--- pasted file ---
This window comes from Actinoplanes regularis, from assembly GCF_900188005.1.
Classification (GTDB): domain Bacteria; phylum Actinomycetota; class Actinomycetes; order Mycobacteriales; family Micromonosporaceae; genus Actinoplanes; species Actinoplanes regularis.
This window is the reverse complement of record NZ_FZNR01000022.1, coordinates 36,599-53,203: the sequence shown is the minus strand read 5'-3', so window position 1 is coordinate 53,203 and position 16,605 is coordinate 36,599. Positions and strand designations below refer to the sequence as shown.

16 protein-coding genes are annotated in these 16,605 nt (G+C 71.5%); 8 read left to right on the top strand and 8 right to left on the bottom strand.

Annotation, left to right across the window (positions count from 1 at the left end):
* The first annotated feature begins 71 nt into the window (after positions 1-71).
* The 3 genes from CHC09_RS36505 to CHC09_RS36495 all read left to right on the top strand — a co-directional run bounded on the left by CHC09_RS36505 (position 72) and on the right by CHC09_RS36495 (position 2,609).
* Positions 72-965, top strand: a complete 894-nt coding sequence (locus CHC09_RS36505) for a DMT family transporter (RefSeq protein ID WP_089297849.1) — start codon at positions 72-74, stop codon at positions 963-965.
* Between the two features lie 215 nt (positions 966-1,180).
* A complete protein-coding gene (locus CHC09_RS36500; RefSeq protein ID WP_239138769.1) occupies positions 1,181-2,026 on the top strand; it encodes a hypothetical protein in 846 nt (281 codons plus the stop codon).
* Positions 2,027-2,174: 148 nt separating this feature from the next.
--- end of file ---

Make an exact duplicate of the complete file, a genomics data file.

This window comes from Actinoplanes regularis, from assembly GCF_900188005.1.
Classification (GTDB): domain Bacteria; phylum Actinomycetota; class Actinomycetes; order Mycobacteriales; family Micromonosporaceae; genus Actinoplanes; species Actinoplanes regularis.
This window is the reverse complement of record NZ_FZNR01000022.1, coordinates 36,599-53,203: the sequence shown is the minus strand read 5'-3', so window position 1 is coordinate 53,203 and position 16,605 is coordinate 36,599. Positions and strand designations below refer to the sequence as shown.

16 protein-coding genes are annotated in these 16,605 nt (G+C 71.5%); 8 read left to right on the top strand and 8 right to left on the bottom strand.

Annotation, left to right across the window (positions count from 1 at the left end):
* The first annotated feature begins 71 nt into the window (after positions 1-71).
* The 3 genes from CHC09_RS36505 to CHC09_RS36495 all read left to right on the top strand — a co-directional run bounded on the left by CHC09_RS36505 (position 72) and on the right by CHC09_RS36495 (position 2,609).
* Positions 72-965, top strand: a complete 894-nt coding sequence (locus CHC09_RS36505) for a DMT family transporter (RefSeq protein ID WP_089297849.1) — start codon at positions 72-74, stop codon at positions 963-965.
* Between the two features lie 215 nt (positions 966-1,180).
* A complete protein-coding gene (locus CHC09_RS36500; RefSeq protein ID WP_239138769.1) occupies positions 1,181-2,026 on the top strand; it encodes a hypothetical protein in 846 nt (281 codons plus the stop codon).
* Positions 2,027-2,174: 148 nt separating this feature from the next.